Taking New Consumers Into the Woods

It may not have won any Golden Globes, but Disney’s latest live action Stephen Sondheim film ‘Into the Woods’ is generating enormous amounts of excited chatter among movie-goers. In fact, people who would never consider seeing a musical have been won over by the incredible brand of Disney and the galaxy of stars chosen to star in the film. But . . .


There always has to be a ‘but’. Despite these rave reviews populating every media channel, there is one group who isn’t overly satisfied with the film. Hard core theatre traditionalists. They like the film but are rather annoyed that some aspects have been Disney-ified and songs have been added and removed. However, there is good reason for these changes.

Out of all the musical composers in the world, Stephen Sondheim isn’t the most accessible. Don’t get me wrong, he writes phenomenal and moving shows. However they aren’t always the most audience friendly with complex and existential messages deeply embedded in a story that the audience member has to unravel.

Part of this complex journey to unraveling the message is what makes him such a powerful writer, but it does impact his ability to translate to the much wider movie audience.

Under the guidance of Stephen Sondheim, Disney was given permission to make a few tweaks to the storyline and even include a new song written by the great composer himself. While these changes may alter the traditional stage show slightly, they play a much more important overall role. They open this art form of Stephen Sondheim musicals up to a much wider demographic allowing his important messages to pervade through society rather than just the theatre community.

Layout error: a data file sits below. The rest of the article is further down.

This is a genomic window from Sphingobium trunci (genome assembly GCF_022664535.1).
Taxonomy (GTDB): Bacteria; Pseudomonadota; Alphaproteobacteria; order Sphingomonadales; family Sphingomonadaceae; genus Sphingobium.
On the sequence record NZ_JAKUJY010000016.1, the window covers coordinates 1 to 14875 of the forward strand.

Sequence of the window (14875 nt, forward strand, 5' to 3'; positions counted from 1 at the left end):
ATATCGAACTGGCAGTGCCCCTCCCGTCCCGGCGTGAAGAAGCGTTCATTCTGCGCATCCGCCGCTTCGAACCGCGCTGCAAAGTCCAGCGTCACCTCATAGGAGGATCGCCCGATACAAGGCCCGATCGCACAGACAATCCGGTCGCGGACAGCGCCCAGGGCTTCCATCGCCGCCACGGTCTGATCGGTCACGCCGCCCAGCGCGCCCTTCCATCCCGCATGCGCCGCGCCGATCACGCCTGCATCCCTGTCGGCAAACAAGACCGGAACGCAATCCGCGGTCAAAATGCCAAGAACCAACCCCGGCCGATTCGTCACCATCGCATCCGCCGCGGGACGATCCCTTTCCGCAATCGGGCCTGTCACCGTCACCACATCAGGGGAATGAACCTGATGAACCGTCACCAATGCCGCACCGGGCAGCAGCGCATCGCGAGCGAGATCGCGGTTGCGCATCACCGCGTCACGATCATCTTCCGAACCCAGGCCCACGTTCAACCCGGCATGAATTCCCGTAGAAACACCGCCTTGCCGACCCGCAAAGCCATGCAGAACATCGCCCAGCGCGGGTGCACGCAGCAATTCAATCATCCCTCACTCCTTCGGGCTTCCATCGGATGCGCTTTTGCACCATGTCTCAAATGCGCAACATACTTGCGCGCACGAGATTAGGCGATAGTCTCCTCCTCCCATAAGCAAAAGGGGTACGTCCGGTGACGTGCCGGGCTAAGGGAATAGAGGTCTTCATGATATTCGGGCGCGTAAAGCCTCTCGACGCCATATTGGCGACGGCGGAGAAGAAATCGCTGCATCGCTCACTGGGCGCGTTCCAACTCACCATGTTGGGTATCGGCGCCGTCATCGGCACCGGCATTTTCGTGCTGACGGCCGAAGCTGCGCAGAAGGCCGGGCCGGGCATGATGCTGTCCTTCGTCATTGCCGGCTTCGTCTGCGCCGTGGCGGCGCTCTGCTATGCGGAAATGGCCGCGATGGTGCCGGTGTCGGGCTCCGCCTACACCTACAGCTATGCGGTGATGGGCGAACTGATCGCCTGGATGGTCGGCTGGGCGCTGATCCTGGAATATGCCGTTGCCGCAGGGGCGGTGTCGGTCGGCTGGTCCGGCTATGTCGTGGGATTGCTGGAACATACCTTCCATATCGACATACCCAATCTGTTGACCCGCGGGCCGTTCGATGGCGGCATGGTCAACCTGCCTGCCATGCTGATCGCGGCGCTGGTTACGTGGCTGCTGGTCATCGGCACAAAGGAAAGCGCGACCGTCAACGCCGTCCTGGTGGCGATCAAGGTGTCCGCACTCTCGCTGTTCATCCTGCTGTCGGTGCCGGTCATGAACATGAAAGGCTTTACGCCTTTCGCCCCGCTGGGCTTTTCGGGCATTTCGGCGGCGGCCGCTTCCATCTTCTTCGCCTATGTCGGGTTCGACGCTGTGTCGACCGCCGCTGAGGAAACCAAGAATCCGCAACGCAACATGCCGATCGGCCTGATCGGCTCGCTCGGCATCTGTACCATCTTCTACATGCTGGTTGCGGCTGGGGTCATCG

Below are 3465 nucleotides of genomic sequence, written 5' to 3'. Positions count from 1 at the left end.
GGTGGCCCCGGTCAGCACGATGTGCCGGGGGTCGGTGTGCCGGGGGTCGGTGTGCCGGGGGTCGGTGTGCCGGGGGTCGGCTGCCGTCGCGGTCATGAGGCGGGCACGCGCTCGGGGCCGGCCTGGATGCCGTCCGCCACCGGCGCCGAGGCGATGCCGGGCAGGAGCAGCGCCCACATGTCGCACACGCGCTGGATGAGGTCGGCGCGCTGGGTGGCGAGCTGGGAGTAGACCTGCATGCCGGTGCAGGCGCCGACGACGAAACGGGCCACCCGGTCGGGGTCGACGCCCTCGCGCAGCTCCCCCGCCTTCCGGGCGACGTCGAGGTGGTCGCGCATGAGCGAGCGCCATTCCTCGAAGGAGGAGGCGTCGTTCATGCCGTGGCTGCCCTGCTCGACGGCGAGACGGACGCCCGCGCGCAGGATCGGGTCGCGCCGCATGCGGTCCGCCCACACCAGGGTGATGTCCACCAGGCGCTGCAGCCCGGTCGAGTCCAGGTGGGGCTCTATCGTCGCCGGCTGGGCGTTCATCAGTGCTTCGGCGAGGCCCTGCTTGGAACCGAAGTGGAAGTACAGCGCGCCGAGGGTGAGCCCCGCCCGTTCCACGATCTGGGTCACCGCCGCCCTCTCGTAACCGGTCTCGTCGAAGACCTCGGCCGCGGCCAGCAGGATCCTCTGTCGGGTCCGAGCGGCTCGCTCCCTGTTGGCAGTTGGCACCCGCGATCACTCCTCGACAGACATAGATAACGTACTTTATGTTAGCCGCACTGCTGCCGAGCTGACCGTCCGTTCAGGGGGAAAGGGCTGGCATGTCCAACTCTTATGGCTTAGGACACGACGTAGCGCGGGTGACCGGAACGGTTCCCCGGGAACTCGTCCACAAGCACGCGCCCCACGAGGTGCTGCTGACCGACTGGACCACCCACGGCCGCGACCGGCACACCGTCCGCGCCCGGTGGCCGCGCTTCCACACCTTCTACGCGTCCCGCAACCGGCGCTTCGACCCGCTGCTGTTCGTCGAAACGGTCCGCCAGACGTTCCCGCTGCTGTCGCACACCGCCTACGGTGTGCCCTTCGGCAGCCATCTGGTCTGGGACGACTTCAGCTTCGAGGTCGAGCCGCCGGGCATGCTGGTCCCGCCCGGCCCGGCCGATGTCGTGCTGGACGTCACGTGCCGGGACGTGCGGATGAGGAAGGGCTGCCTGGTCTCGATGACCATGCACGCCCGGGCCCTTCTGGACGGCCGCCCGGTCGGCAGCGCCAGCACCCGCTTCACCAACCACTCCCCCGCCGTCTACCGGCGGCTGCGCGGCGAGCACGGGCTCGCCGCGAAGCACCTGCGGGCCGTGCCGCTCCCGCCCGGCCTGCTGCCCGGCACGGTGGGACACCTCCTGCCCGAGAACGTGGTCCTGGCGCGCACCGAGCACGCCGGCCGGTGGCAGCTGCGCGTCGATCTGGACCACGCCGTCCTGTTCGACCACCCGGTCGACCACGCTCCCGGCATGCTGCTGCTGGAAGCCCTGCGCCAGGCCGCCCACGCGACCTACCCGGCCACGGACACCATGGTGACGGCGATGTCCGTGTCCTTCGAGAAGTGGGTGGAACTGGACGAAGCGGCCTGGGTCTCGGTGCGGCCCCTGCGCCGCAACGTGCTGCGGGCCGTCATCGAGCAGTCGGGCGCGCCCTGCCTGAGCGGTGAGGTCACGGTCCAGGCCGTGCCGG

Isn’t this what every art form is looking for? The chance to spread their messages to as many people as humanly possible?

This is much more feasible to do through the medium of film because it can be communicated at a price point many more people are willing to pay. In addition the message is also being communicated through a channel which is much more comfortable and familiar for a larger group of consumers.

Sure, the movie features a slightly changed story. But at the same time it has opened this legendary show up to one of the biggest entertainment audiences in the world. And with every blockbuster feature musical, more people will be enticed to see the real thing live on a stage contributing to the enduring popularity of the theatre into the future. Surely this societal contribution is worth the slight Disney-fication of this well-known show?